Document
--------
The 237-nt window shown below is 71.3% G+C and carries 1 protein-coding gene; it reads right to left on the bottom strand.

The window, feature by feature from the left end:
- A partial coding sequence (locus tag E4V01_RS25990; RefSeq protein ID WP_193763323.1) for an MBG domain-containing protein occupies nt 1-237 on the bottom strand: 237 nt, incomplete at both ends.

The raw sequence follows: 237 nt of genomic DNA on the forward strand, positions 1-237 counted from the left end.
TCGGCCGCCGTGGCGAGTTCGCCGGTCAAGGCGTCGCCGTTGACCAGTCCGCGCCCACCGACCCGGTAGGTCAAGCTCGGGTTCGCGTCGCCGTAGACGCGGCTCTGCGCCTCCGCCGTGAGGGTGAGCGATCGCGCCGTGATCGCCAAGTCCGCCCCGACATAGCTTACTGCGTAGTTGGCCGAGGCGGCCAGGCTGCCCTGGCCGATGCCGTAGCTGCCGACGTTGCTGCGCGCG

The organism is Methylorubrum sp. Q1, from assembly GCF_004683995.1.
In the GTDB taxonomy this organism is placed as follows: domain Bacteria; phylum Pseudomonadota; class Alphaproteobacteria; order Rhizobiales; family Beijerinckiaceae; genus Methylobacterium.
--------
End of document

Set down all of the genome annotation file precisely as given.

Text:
The 237-nt window shown below is 71.3% G+C and carries 1 protein-coding gene; it reads right to left on the bottom strand.

The window, feature by feature from the left end:
- A partial coding sequence (locus tag E4V01_RS25990; RefSeq protein ID WP_193763323.1) for an MBG domain-containing protein occupies nt 1-237 on the bottom strand: 237 nt, incomplete at both ends.

The raw sequence follows: 237 nt of genomic DNA on the forward strand, positions 1-237 counted from the left end.
TCGGCCGCCGTGGCGAGTTCGCCGGTCAAGGCGTCGCCGTTGACCAGTCCGCGCCCACCGACCCGGTAGGTCAAGCTCGGGTTCGCGTCGCCGTAGACGCGGCTCTGCGCCTCCGCCGTGAGGGTGAGCGATCGCGCCGTGATCGCCAAGTCCGCCCCGACATAGCTTACTGCGTAGTTGGCCGAGGCGGCCAGGCTGCCCTGGCCGATGCCGTAGCTGCCGACGTTGCTGCGCGCG

The organism is Methylorubrum sp. Q1, from assembly GCF_004683995.1.
In the GTDB taxonomy this organism is placed as follows: domain Bacteria; phylum Pseudomonadota; class Alphaproteobacteria; order Rhizobiales; family Beijerinckiaceae; genus Methylobacterium.